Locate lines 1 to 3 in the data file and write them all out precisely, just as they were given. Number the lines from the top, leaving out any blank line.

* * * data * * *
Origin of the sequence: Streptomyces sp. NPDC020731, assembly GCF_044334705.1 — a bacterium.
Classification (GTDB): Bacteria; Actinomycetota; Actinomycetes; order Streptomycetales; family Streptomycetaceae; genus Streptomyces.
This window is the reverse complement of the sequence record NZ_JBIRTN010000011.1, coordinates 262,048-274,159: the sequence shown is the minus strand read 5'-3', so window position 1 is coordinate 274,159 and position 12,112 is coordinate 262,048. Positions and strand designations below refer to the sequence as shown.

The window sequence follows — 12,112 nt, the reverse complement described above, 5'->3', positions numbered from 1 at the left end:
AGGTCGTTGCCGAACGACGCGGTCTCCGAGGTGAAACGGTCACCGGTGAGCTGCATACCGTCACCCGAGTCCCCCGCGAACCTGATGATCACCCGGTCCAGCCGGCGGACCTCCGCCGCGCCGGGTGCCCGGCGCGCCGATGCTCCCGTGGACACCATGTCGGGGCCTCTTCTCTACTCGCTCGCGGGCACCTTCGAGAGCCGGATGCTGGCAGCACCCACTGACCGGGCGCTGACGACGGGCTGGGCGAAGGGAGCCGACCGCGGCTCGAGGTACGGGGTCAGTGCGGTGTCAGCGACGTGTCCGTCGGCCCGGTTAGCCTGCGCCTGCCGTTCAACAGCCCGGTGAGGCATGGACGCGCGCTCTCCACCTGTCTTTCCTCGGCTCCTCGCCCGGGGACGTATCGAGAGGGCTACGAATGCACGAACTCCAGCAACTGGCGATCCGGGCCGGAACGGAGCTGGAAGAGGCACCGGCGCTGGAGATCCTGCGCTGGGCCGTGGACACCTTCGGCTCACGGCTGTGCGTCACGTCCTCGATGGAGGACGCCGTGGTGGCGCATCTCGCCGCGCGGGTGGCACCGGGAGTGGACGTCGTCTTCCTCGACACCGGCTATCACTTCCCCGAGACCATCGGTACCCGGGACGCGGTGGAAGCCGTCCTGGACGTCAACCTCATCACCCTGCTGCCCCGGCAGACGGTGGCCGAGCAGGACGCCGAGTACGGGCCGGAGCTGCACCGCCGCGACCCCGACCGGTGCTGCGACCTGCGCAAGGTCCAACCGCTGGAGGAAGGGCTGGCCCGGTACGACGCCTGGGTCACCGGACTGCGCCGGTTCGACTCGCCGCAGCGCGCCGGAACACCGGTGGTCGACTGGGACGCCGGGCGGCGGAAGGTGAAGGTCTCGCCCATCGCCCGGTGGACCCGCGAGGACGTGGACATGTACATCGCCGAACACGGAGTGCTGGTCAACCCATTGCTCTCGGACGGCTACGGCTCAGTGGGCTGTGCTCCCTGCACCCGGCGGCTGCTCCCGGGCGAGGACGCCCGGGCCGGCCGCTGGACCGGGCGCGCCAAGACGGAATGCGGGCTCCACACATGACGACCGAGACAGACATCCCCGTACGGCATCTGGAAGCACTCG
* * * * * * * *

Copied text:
Origin of the sequence: Streptomyces sp. NPDC020731, assembly GCF_044334705.1 — a bacterium.
Classification (GTDB): Bacteria; Actinomycetota; Actinomycetes; order Streptomycetales; family Streptomycetaceae; genus Streptomyces.
This window is the reverse complement of the sequence record NZ_JBIRTN010000011.1, coordinates 262,048-274,159: the sequence shown is the minus strand read 5'-3', so window position 1 is coordinate 274,159 and position 12,112 is coordinate 262,048. Positions and strand designations below refer to the sequence as shown.